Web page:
Give us a one line pitch as to why we should sub to your press over anybody else.
    What do you offer? What is it you have with is special and unique and which I - who am enormously good looking and clever - cannot do myself and have to have in my life this instant?

  16. #16
    Rode Hard 'n' Put Up Wet CherokeeParks's Avatar
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    Just now starting to get the entire picture of what makes SBP tick from the inside view, I'm looking into why certain decisions were made and by whom, Theo81. I can only answer, for now, what they've done for me - besides book signings. Mass email marketing to targeted readers, radio interviews with people like Judith Piazza, press releases to media sources I could never reach, and ads in their art magazine with circulations to a population of some 2 million Texans (we Texans love to support other Texans) as well as creating new wholesale placements with independent brick and mortar bookstores.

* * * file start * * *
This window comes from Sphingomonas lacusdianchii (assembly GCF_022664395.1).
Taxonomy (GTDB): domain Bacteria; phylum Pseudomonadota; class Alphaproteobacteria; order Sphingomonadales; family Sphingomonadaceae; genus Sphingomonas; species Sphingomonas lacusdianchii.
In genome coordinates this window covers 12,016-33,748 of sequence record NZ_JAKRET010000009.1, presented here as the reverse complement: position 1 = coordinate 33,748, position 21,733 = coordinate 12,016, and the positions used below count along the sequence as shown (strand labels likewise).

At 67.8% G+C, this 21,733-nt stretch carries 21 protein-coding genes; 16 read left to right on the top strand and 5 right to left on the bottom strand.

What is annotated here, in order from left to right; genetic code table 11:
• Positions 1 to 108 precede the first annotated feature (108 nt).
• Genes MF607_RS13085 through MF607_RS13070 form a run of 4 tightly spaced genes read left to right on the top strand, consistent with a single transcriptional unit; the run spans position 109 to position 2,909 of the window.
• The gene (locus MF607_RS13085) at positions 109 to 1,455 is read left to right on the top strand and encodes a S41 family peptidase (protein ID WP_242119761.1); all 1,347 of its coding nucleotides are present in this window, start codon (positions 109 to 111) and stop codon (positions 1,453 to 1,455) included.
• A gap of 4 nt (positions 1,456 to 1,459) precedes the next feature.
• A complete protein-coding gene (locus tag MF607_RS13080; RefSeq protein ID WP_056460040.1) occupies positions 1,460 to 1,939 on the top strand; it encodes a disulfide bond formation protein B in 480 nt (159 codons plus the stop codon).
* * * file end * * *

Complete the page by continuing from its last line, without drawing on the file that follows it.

As to the appearance of the website and how things are presented, great observations. I came to SBP as an author through a personal contact, and never bothered to look at their website until just this last Summer. But in looking at it with a critical eye, you are spot on. I'll make note of this in my first status report to the founder, which will come later this month as I evaluate what I'm seeing and hearing from this site as well as from other authors.

    Getting the right people in the right places seems to have been the major problem with development of resources like Amazon in the past. Add to that "managers" who couldn't manage (something I dealt with myself early on) and the difficulty of hiring good people with real talent willing to relocate to the publisher's area also seems to be a compounding issue. Those things are being remedied, and there are now some pretty sharp people in place. Given the mistakes made early on, and the depth they were imbedded, I think it will still take another month or so to get all the elements on the proper track. Again, I'm just getting a more in-depth look at things, so I can't give you a full evaluation. I can only say what I see for now.